Robert O. Hickman, a pediatric nephrologist and inventor of a catheter that revolutionized care for cancer patients, died on April 4, 2019. He was 92.

In the 1970s, Hickman was a founding member of the transplant team at Fred Hutchinson Cancer Research Center that pioneered the Nobel-Prize winning treatment. His contribution to that effort: The lifesaving device that bears his name and is still used worldwide to deliver IV nutrition, draw blood, and deliver chemotherapy.

The Hickman catheter “was a gift to the world,” said Fred Appelbaum, executive vice president and deputy director of Fred Hutch, who worked with Hickman.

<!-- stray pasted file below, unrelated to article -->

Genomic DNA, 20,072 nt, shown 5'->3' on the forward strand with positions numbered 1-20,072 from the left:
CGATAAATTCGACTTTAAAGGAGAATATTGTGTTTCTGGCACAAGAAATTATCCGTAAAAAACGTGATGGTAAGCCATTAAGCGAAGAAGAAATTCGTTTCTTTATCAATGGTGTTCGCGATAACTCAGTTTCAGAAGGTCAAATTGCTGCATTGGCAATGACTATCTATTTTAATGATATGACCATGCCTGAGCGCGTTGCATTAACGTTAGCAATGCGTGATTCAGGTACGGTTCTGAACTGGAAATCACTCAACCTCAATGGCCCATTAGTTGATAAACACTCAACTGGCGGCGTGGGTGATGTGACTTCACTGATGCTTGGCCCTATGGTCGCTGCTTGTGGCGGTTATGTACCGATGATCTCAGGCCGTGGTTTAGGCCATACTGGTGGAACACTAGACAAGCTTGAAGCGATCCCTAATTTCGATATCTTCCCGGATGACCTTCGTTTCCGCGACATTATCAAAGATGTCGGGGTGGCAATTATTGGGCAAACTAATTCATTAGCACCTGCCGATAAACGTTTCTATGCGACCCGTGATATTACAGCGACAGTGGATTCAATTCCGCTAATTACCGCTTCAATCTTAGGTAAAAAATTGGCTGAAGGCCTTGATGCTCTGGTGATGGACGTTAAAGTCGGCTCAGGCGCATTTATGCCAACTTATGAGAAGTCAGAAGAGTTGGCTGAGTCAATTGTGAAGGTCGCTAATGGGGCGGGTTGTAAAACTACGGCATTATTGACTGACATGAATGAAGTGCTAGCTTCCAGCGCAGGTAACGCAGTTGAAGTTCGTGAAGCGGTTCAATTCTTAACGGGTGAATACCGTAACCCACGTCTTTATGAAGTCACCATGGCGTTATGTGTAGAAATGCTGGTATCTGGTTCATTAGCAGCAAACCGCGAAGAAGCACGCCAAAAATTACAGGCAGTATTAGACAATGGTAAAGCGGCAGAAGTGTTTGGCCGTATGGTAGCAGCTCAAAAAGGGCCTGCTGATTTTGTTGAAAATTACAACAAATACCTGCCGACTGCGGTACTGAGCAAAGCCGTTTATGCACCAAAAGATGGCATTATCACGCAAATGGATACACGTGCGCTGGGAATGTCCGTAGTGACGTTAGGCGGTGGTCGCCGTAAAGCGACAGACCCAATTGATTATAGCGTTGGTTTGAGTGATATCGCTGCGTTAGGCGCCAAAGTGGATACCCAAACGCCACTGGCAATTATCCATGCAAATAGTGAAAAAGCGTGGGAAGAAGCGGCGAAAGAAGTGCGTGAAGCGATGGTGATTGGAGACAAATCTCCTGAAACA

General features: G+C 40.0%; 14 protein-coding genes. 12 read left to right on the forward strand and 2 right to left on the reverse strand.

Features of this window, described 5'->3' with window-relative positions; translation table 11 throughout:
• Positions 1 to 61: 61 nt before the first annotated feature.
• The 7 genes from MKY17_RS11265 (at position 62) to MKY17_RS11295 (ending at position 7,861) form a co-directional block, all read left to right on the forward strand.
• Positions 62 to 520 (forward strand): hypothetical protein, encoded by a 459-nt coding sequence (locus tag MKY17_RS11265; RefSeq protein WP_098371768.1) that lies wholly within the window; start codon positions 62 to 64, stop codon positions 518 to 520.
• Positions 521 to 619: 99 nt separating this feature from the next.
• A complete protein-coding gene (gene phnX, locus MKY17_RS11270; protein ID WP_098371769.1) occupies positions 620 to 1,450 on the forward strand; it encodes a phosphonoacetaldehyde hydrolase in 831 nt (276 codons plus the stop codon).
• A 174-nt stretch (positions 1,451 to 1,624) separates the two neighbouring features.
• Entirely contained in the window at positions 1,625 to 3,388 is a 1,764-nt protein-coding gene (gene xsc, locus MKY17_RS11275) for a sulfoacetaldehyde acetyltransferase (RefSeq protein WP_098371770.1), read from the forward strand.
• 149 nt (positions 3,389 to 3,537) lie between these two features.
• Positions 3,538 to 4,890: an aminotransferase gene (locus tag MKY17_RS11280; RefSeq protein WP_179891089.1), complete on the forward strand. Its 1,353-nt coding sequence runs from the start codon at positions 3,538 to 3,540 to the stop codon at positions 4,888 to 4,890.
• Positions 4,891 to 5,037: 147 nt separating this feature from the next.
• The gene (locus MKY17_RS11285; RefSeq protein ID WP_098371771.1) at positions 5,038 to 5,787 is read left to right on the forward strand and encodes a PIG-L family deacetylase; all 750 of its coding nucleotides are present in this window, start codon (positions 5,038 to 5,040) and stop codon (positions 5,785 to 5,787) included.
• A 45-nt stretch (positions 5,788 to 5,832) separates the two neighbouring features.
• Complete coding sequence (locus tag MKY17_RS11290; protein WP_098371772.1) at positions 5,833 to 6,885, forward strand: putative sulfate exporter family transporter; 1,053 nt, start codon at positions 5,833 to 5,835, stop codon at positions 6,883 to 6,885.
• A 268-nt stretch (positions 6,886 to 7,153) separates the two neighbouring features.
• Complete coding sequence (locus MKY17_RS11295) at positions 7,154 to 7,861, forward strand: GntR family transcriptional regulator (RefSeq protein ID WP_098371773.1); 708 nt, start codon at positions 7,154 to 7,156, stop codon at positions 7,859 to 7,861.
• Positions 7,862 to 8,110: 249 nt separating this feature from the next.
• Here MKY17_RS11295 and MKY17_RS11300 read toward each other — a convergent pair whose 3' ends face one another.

“People make contributions in lots of ways,” he said. “Some have deep scientific insights that uncover DNA or how viruses work. Bob’s contribution, from a scientific standpoint, was relatively simple. But his invention saved more suffering, anxiety, and pain than almost anyone I can imagine.”